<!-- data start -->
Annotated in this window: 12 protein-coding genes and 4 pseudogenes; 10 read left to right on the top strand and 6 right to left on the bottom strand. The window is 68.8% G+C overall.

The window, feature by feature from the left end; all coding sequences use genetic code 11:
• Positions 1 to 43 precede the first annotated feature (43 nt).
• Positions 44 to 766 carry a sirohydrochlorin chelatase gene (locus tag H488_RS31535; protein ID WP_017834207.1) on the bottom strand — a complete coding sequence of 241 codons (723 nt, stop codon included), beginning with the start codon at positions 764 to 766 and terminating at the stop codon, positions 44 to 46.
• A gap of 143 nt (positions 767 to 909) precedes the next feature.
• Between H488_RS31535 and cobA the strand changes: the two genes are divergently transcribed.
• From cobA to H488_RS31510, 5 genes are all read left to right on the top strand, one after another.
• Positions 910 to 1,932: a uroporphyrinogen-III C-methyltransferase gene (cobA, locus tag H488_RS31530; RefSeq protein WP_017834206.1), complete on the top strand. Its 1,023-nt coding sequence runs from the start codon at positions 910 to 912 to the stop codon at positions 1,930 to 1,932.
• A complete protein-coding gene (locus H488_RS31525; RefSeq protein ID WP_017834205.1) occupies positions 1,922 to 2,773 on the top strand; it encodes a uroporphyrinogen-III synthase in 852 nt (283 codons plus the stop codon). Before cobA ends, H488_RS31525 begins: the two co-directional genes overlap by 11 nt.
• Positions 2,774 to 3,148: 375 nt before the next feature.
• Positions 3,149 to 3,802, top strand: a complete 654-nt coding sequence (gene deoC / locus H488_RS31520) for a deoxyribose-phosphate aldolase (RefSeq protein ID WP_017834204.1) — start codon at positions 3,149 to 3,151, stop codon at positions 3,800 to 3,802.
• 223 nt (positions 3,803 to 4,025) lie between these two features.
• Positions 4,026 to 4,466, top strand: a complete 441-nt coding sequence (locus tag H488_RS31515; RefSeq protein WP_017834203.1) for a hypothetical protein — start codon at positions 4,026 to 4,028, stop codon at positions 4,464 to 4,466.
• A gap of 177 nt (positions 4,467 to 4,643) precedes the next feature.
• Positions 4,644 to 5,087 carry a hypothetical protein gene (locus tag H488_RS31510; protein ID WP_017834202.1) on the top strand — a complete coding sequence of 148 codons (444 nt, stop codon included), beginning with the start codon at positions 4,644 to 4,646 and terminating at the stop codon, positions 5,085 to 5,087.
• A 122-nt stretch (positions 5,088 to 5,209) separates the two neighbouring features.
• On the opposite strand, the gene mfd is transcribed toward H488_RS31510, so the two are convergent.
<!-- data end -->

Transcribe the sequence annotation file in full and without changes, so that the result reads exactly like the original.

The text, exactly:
Annotated in this window: 12 protein-coding genes and 4 pseudogenes; 10 read left to right on the top strand and 6 right to left on the bottom strand. The window is 68.8% G+C overall.

The window, feature by feature from the left end; all coding sequences use genetic code 11:
• Positions 1 to 43 precede the first annotated feature (43 nt).
• Positions 44 to 766 carry a sirohydrochlorin chelatase gene (locus tag H488_RS31535; protein ID WP_017834207.1) on the bottom strand — a complete coding sequence of 241 codons (723 nt, stop codon included), beginning with the start codon at positions 764 to 766 and terminating at the stop codon, positions 44 to 46.
• A gap of 143 nt (positions 767 to 909) precedes the next feature.
• Between H488_RS31535 and cobA the strand changes: the two genes are divergently transcribed.
• From cobA to H488_RS31510, 5 genes are all read left to right on the top strand, one after another.
• Positions 910 to 1,932: a uroporphyrinogen-III C-methyltransferase gene (cobA, locus tag H488_RS31530; RefSeq protein WP_017834206.1), complete on the top strand. Its 1,023-nt coding sequence runs from the start codon at positions 910 to 912 to the stop codon at positions 1,930 to 1,932.
• A complete protein-coding gene (locus H488_RS31525; RefSeq protein ID WP_017834205.1) occupies positions 1,922 to 2,773 on the top strand; it encodes a uroporphyrinogen-III synthase in 852 nt (283 codons plus the stop codon). Before cobA ends, H488_RS31525 begins: the two co-directional genes overlap by 11 nt.
• Positions 2,774 to 3,148: 375 nt before the next feature.
• Positions 3,149 to 3,802, top strand: a complete 654-nt coding sequence (gene deoC / locus H488_RS31520) for a deoxyribose-phosphate aldolase (RefSeq protein ID WP_017834204.1) — start codon at positions 3,149 to 3,151, stop codon at positions 3,800 to 3,802.
• 223 nt (positions 3,803 to 4,025) lie between these two features.
• Positions 4,026 to 4,466, top strand: a complete 441-nt coding sequence (locus tag H488_RS31515; RefSeq protein WP_017834203.1) for a hypothetical protein — start codon at positions 4,026 to 4,028, stop codon at positions 4,464 to 4,466.
• A gap of 177 nt (positions 4,467 to 4,643) precedes the next feature.
• Positions 4,644 to 5,087 carry a hypothetical protein gene (locus tag H488_RS31510; protein ID WP_017834202.1) on the top strand — a complete coding sequence of 148 codons (444 nt, stop codon included), beginning with the start codon at positions 4,644 to 4,646 and terminating at the stop codon, positions 5,085 to 5,087.
• A 122-nt stretch (positions 5,088 to 5,209) separates the two neighbouring features.
• On the opposite strand, the gene mfd is transcribed toward H488_RS31510, so the two are convergent.